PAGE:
1.1.1 In praesentia vs. in absentia signs At the core of semiologic theory is the distinction between praesentia and absentia, provided by Saussure . Given a meaningful linguistic chunk -- a word, a phrase, a morpheme, a sentence -- which he called sign, such a sign could be in praesentia if it is considered as part of an actual text we are dealing with, while it could be in absentia if it is a relevant part of possible texts that can be associated to another in praesentia sign.
In logical terms, given a domain of signs D and a domain of texts T, constructed within D, for
The main puzzle of this distinction for logical semantics is the intended meaning of the predicate RI. That is, RI is meant as the possible connections that a sign can stir up in an ideal knowledge agent in a given culture and in a given domain: in other words, tj is any text which contains a relevant interpretation for that sign, given the pragmatic rules of a linguistic community.
The underlying intuition of these definitions is that a conceptualization of a domain is a textual interplay of signs. This also implies that whatever ontology will grasp some interpretations of a conceptualization (but the question if they are valid, or relevant, is another story, cf. par. 2.1).
1.1.2 Semantic fields A conceptualization focalizing on a given sign, or on a finite set of signs, is represented by a subset of signs: such a subset individuates a semantic field. Hence, a semantic field-- on its turn -- individuates the set SF of in praesentia or in absentia signs, relevant for a given set of in presentia signs: given the set of signs S < ti, it holds that:
A kind of restricted semantic field is the lexical field: this one includes all the in absentia signs from another specified set of texts (not all the possible ones); thus the lexical field (LF) version from the previous formula states that y must be part of a tj that is included within a soundly selected corpus T* of texts from a domain:
This definition evidentiates the dependence of a lexical field from the local cultural context (see next paragraphs), represented by T*, that (for instance) is constituted by medical dictionaries and medical experts in our experiment on medical domain.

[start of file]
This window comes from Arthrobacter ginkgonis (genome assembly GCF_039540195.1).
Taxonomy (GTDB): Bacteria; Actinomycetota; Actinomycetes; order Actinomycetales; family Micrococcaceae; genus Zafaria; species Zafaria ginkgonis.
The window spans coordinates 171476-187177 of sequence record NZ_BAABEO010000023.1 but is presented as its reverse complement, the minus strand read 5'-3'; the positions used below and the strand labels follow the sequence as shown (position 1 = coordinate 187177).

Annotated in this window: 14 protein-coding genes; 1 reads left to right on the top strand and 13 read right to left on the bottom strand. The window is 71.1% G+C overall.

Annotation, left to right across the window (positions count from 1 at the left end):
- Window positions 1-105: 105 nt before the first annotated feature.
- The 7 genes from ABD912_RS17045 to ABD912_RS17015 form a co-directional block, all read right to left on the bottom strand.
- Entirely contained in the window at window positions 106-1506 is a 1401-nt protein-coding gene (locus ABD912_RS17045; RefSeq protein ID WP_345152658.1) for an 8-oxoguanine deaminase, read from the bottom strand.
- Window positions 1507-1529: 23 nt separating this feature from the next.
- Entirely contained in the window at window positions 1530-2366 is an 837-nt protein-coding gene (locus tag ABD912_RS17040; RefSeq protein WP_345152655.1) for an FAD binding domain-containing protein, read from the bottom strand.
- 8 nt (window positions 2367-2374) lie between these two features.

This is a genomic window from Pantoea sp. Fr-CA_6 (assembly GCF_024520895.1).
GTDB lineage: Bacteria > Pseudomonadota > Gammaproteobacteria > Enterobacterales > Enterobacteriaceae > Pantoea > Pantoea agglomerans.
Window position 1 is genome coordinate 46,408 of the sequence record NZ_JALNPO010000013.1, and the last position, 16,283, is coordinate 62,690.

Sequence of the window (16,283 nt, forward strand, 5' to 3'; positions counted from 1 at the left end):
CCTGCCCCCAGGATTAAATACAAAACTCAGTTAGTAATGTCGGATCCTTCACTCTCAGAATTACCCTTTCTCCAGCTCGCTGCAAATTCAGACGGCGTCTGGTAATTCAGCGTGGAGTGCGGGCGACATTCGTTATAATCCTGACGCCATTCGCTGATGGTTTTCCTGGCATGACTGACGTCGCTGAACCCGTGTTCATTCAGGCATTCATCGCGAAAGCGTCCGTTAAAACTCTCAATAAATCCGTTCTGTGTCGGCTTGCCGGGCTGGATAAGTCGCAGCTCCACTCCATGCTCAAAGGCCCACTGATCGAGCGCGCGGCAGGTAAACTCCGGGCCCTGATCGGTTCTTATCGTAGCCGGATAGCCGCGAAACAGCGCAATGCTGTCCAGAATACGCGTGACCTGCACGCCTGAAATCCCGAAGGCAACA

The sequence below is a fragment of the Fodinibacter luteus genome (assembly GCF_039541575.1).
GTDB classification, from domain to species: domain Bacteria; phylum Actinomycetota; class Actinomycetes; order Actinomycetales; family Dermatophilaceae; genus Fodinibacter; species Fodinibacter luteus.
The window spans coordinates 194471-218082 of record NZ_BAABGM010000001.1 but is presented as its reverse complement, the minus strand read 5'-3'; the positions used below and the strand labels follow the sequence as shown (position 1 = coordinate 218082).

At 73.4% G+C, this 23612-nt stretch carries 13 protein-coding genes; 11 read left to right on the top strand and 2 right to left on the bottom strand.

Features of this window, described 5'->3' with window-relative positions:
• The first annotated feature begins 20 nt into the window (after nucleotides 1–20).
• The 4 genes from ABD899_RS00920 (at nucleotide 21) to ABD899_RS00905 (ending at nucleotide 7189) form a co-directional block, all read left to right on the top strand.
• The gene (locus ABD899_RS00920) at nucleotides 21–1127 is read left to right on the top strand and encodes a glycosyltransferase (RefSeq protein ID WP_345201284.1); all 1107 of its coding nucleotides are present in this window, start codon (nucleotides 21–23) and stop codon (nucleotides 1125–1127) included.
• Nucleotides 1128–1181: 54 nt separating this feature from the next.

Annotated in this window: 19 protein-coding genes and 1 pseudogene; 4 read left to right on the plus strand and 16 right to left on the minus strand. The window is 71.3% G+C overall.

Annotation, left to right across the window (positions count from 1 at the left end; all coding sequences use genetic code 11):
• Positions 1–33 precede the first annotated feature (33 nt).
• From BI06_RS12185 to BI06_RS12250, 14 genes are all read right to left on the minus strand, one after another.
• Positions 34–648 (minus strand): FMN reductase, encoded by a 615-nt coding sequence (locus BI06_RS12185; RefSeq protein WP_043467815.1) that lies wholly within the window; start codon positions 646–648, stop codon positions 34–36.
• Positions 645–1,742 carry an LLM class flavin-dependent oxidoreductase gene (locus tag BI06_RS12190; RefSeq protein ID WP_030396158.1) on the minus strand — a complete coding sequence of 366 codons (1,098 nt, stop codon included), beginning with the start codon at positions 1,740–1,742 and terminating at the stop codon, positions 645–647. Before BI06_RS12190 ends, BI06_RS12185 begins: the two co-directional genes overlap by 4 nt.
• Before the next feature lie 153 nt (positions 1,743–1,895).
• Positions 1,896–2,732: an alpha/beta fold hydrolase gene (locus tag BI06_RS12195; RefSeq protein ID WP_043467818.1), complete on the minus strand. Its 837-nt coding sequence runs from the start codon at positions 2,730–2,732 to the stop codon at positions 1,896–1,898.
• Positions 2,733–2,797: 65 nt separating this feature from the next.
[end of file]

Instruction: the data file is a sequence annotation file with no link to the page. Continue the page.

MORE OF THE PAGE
1.1.3 Theories as in absentia semantic fields The textual interplay of signs can be generalized to consider the interplay of theories: what actually happens is that in absentia signs are vehiculated by a theoretical kinship, ie, by their kinship within other semantic fields, already encoded in culture, language, operations carried out by people. Fig.1 metaphorically shows this idea: onion shelves are the conventionalized links from a sign to in absentia theories. In the next paragraphs, it is suggested that such interplay of theories as semantic fields is motivated.
1.1.4 Contextual binding on conceptualization A similar theory to Saussure's was contributed by philosopher Peirce, whose notion of interpretant constitutes the medium between his sign and external world, intended as a dynamic object [Peirce, 1980; Eco, 1984]. An interpretant is any sign or group of signs which is used to interpret another sign and/or a dynamic object.
The interpretant is a notion quite similar to Saussure's in absentia sign; only, it is considered dynamically, as dependent on the human active involvement in real world processes and human attempts to interact with environment by interpreting it through the inferential process of (semiotic) abduction. In other words, Peirce stresses the issue that a context faces a perceiving individual with an interpretive need, which is accomplished through his/her navigation within the ideal knowledge (either theories or operational knowledge, cf. par. 2.3): a dynamic net of interpretants, which, among others, features linguistic signs.
1.1.5 Local vs. global conceptualization In the ideal knowledge, the interplay of interpretants acts as the global, dynamic conceptualization which motivates the mutual comprehension of humans.
In fact, only a local context can motivate a given ontology which aims at schematizing a conceptualization.
A remark has to be made on what a context is meant to be. In fact, a spatial region or a situation including a perceiving individual is a context in an external sense, while a dynamic region in the knowledge net of a cognitive subject is a context in an internal sense. Finally, a domain of the ideal knowledge of an intersubjective culture is a cultural context.
1.1.6 Gestaltic bindings But how to interpret a local context inside the global conceptualization, without modelling the last in its entirety? Here comes the need for a grounding of signs in their gestaltic bindings.